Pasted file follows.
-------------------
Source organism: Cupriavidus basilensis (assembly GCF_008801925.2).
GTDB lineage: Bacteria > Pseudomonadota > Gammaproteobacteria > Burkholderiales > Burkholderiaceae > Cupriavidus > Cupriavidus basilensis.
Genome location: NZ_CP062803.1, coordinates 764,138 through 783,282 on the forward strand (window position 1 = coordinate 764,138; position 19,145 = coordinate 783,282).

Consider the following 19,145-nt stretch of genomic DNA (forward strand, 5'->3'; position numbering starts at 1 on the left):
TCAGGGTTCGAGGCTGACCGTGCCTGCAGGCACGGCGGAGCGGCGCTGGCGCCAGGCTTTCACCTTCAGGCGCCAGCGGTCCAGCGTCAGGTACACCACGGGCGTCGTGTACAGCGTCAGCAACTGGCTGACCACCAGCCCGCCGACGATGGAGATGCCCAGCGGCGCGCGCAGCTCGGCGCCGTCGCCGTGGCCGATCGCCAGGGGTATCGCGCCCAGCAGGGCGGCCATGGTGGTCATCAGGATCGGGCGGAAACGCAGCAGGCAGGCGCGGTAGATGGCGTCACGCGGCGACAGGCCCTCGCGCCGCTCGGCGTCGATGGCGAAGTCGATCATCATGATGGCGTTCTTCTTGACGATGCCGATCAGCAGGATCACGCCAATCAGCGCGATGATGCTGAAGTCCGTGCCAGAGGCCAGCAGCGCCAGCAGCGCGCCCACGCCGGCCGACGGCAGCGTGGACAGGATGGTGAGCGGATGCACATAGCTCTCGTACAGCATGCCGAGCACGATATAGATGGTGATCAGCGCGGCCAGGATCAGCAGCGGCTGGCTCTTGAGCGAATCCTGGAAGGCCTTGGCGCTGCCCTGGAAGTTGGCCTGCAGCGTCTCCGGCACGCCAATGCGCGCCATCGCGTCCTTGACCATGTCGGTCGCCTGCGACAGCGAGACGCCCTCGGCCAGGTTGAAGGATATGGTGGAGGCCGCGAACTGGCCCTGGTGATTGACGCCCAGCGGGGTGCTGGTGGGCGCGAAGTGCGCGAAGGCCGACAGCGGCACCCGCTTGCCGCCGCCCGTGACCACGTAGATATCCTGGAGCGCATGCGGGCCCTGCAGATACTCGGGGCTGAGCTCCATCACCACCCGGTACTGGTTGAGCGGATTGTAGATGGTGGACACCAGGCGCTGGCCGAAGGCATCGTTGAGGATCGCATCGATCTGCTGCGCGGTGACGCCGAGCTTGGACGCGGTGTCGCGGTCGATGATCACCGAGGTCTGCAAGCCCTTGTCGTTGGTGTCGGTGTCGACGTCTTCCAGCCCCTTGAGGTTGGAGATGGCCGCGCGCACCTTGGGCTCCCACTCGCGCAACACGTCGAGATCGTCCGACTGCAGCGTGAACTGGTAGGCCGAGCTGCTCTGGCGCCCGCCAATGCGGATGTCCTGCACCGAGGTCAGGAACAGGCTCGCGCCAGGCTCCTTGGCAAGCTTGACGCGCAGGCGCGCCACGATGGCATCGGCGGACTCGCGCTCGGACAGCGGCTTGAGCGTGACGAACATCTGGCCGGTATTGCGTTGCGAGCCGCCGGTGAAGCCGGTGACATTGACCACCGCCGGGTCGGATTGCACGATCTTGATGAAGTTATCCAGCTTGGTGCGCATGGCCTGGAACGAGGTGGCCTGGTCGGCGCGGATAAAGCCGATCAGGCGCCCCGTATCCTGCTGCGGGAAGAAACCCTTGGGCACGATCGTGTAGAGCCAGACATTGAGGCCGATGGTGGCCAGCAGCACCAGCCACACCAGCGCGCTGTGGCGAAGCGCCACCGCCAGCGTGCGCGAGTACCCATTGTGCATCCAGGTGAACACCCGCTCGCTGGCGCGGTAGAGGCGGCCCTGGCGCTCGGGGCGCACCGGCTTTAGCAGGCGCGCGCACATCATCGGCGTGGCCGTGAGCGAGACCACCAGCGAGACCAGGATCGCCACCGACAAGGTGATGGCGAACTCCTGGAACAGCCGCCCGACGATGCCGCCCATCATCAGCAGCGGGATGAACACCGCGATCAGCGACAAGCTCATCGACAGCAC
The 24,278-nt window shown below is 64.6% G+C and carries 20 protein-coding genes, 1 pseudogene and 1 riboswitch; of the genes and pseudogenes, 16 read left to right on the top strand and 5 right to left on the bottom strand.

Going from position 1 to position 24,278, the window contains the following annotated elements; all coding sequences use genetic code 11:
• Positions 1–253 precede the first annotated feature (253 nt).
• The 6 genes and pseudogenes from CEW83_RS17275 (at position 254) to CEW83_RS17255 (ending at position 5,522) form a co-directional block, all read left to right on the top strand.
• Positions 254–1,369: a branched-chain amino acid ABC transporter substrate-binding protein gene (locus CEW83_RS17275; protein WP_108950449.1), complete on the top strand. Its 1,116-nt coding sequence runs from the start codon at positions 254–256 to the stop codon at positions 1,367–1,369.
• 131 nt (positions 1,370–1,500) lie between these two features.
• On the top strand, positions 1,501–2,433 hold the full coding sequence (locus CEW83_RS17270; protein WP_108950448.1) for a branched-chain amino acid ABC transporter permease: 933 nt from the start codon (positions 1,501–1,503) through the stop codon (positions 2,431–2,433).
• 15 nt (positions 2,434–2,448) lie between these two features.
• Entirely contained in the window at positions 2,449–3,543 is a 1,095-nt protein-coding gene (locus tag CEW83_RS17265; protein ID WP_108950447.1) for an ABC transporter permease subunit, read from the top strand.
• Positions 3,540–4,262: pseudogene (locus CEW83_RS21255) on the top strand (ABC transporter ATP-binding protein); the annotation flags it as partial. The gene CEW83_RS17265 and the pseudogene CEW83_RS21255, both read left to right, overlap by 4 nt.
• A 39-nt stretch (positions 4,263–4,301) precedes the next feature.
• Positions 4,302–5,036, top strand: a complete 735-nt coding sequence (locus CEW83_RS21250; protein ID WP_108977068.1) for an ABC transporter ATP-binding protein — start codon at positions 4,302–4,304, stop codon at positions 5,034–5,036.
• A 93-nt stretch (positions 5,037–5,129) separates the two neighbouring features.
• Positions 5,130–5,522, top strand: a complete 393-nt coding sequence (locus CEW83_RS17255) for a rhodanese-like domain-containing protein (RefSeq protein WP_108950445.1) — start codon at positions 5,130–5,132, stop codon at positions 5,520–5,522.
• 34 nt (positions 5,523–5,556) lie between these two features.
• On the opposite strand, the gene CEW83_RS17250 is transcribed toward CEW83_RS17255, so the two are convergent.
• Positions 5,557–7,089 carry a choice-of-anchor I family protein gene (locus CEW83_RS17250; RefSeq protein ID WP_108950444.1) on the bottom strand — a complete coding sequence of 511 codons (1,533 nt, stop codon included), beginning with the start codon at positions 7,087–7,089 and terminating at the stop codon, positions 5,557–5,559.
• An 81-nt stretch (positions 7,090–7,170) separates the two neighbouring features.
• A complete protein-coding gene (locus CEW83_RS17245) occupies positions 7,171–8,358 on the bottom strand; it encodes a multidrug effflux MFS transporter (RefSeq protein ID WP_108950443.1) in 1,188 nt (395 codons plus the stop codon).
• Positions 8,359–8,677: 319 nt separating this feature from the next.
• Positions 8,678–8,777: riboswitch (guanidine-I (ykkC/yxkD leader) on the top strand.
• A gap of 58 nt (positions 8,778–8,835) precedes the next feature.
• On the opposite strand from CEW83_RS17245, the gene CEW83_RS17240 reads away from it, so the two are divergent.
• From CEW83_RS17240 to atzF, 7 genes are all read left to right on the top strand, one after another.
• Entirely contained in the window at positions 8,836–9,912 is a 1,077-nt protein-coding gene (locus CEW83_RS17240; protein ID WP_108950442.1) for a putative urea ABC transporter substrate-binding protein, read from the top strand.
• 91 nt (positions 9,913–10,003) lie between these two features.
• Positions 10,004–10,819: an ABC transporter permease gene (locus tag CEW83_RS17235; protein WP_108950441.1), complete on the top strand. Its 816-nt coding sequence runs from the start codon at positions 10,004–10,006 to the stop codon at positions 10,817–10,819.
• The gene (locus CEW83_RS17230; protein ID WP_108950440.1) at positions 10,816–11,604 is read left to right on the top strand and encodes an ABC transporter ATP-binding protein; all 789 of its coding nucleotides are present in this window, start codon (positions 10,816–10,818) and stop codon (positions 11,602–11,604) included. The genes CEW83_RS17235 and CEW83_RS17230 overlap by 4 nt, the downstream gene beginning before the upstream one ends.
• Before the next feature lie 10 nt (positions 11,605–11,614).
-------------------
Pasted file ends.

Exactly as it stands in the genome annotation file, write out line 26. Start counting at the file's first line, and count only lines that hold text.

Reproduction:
• Positions 8,678–8,777: riboswitch (guanidine-I (ykkC/yxkD leader) on the top strand.